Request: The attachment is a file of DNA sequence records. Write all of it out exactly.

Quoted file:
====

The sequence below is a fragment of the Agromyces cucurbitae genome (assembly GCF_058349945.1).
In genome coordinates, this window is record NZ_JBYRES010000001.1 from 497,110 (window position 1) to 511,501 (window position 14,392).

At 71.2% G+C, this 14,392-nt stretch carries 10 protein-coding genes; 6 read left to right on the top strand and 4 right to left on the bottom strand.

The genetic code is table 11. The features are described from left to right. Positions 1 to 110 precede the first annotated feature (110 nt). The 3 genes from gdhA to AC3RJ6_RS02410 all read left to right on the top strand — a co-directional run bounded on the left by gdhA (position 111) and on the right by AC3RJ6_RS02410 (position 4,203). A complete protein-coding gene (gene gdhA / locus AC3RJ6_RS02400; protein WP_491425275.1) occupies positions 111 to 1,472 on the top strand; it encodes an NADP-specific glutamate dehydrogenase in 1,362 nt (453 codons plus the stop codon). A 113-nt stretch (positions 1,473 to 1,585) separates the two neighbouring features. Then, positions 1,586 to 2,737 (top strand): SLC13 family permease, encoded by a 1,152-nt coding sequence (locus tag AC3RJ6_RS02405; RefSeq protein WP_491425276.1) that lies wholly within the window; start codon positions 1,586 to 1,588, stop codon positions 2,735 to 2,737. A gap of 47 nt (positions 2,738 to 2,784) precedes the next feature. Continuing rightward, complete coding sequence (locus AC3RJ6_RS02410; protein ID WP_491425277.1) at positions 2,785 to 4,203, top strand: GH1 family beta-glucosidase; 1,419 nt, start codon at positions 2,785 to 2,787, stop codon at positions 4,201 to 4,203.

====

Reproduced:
The sequence below is a fragment of the Agromyces cucurbitae genome (assembly GCF_058349945.1).
In genome coordinates, this window is record NZ_JBYRES010000001.1 from 497,110 (window position 1) to 511,501 (window position 14,392).

At 71.2% G+C, this 14,392-nt stretch carries 10 protein-coding genes; 6 read left to right on the top strand and 4 right to left on the bottom strand.

The genetic code is table 11. The features are described from left to right. Positions 1 to 110 precede the first annotated feature (110 nt). The 3 genes from gdhA to AC3RJ6_RS02410 all read left to right on the top strand — a co-directional run bounded on the left by gdhA (position 111) and on the right by AC3RJ6_RS02410 (position 4,203). A complete protein-coding gene (gene gdhA / locus AC3RJ6_RS02400; protein WP_491425275.1) occupies positions 111 to 1,472 on the top strand; it encodes an NADP-specific glutamate dehydrogenase in 1,362 nt (453 codons plus the stop codon). A 113-nt stretch (positions 1,473 to 1,585) separates the two neighbouring features. Then, positions 1,586 to 2,737 (top strand): SLC13 family permease, encoded by a 1,152-nt coding sequence (locus tag AC3RJ6_RS02405; RefSeq protein WP_491425276.1) that lies wholly within the window; start codon positions 1,586 to 1,588, stop codon positions 2,735 to 2,737. A gap of 47 nt (positions 2,738 to 2,784) precedes the next feature. Continuing rightward, complete coding sequence (locus AC3RJ6_RS02410; protein ID WP_491425277.1) at positions 2,785 to 4,203, top strand: GH1 family beta-glucosidase; 1,419 nt, start codon at positions 2,785 to 2,787, stop codon at positions 4,201 to 4,203.